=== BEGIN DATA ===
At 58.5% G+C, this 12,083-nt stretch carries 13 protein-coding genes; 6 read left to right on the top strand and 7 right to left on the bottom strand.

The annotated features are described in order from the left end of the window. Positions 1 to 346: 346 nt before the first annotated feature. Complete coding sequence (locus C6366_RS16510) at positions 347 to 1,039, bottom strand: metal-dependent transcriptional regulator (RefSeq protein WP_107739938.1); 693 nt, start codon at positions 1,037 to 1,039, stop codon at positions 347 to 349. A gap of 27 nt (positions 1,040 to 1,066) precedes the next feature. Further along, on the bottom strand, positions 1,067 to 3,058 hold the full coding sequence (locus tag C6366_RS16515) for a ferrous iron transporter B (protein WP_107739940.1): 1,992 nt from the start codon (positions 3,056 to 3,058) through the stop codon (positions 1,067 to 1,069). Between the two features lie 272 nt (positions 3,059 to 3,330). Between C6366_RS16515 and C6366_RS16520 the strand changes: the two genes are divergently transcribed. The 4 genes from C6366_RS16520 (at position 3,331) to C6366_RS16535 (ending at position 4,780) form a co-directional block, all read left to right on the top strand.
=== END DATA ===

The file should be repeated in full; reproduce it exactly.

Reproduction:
At 58.5% G+C, this 12,083-nt stretch carries 13 protein-coding genes; 6 read left to right on the top strand and 7 right to left on the bottom strand.

The annotated features are described in order from the left end of the window. Positions 1 to 346: 346 nt before the first annotated feature. Complete coding sequence (locus C6366_RS16510) at positions 347 to 1,039, bottom strand: metal-dependent transcriptional regulator (RefSeq protein WP_107739938.1); 693 nt, start codon at positions 1,037 to 1,039, stop codon at positions 347 to 349. A gap of 27 nt (positions 1,040 to 1,066) precedes the next feature. Further along, on the bottom strand, positions 1,067 to 3,058 hold the full coding sequence (locus tag C6366_RS16515) for a ferrous iron transporter B (protein WP_107739940.1): 1,992 nt from the start codon (positions 3,056 to 3,058) through the stop codon (positions 1,067 to 1,069). Between the two features lie 272 nt (positions 3,059 to 3,330). Between C6366_RS16515 and C6366_RS16520 the strand changes: the two genes are divergently transcribed. The 4 genes from C6366_RS16520 (at position 3,331) to C6366_RS16535 (ending at position 4,780) form a co-directional block, all read left to right on the top strand.